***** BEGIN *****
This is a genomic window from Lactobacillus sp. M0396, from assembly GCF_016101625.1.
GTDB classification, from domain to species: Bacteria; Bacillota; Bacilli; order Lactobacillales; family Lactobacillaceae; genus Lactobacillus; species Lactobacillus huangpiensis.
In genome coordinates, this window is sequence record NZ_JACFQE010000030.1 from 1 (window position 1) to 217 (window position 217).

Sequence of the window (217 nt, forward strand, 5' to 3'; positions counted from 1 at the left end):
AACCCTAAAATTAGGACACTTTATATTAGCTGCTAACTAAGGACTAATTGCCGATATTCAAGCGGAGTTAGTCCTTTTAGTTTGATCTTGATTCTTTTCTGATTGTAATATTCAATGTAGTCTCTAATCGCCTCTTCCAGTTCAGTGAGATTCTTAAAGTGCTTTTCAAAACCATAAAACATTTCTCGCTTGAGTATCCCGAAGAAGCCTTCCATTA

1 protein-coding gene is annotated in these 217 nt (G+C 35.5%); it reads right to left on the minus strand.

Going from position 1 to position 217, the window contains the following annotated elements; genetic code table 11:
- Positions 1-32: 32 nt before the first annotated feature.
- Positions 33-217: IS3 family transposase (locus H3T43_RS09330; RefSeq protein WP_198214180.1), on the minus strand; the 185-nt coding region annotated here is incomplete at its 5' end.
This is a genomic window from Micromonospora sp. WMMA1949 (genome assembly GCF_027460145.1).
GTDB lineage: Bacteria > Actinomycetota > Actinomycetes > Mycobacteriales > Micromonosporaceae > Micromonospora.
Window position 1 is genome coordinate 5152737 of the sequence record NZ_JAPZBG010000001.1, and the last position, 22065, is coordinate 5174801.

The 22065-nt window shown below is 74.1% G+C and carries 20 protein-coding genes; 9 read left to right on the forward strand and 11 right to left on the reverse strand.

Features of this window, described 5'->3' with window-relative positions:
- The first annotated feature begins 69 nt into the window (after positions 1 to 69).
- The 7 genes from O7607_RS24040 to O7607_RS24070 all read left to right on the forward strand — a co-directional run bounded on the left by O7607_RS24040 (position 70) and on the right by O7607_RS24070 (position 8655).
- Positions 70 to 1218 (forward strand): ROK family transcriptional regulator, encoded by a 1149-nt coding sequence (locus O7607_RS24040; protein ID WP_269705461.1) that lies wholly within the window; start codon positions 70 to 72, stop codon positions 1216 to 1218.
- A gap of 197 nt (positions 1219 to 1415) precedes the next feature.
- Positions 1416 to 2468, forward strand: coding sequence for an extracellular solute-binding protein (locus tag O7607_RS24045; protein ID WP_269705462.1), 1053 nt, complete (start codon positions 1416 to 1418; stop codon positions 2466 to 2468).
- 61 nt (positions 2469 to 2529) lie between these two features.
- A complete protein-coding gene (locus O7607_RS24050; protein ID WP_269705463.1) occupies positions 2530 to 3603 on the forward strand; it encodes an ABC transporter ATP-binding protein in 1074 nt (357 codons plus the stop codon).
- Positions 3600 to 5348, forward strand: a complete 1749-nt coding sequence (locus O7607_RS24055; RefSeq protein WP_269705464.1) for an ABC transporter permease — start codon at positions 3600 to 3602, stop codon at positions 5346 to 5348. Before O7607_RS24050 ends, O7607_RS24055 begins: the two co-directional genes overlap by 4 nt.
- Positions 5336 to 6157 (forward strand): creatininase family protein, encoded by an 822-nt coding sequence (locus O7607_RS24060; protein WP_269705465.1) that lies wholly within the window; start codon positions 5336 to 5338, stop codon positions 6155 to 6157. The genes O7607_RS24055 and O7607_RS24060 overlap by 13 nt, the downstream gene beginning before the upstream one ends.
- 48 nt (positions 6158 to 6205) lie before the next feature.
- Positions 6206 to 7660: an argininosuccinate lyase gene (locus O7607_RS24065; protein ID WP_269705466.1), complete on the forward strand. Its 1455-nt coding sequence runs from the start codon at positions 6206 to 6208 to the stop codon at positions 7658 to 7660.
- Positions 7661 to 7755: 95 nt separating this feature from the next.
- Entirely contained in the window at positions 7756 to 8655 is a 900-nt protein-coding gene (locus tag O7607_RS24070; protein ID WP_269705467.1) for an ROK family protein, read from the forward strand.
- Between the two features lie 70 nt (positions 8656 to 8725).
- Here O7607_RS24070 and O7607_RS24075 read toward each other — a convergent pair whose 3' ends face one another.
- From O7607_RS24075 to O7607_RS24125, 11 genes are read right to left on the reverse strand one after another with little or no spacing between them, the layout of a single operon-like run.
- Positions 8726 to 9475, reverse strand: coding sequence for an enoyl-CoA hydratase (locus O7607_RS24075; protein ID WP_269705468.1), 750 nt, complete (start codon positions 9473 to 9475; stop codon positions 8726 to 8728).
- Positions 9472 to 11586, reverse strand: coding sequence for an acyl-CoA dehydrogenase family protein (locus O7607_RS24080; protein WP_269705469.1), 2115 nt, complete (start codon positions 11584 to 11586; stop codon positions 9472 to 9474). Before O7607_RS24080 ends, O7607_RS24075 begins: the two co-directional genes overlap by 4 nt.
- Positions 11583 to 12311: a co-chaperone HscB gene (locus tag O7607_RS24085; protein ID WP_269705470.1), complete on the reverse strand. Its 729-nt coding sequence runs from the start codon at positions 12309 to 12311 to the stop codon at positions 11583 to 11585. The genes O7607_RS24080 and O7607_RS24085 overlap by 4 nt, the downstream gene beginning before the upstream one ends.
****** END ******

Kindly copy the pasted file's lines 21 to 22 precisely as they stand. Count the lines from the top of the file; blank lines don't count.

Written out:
- A complete protein-coding gene (locus O7607_RS24050; protein ID WP_269705463.1) occupies positions 2530 to 3603 on the forward strand; it encodes an ABC transporter ATP-binding protein in 1074 nt (357 codons plus the stop codon).
- Positions 3600 to 5348, forward strand: a complete 1749-nt coding sequence (locus O7607_RS24055; RefSeq protein WP_269705464.1) for an ABC transporter permease — start codon at positions 3600 to 3602, stop codon at positions 5346 to 5348. Before O7607_RS24050 ends, O7607_RS24055 begins: the two co-directional genes overlap by 4 nt.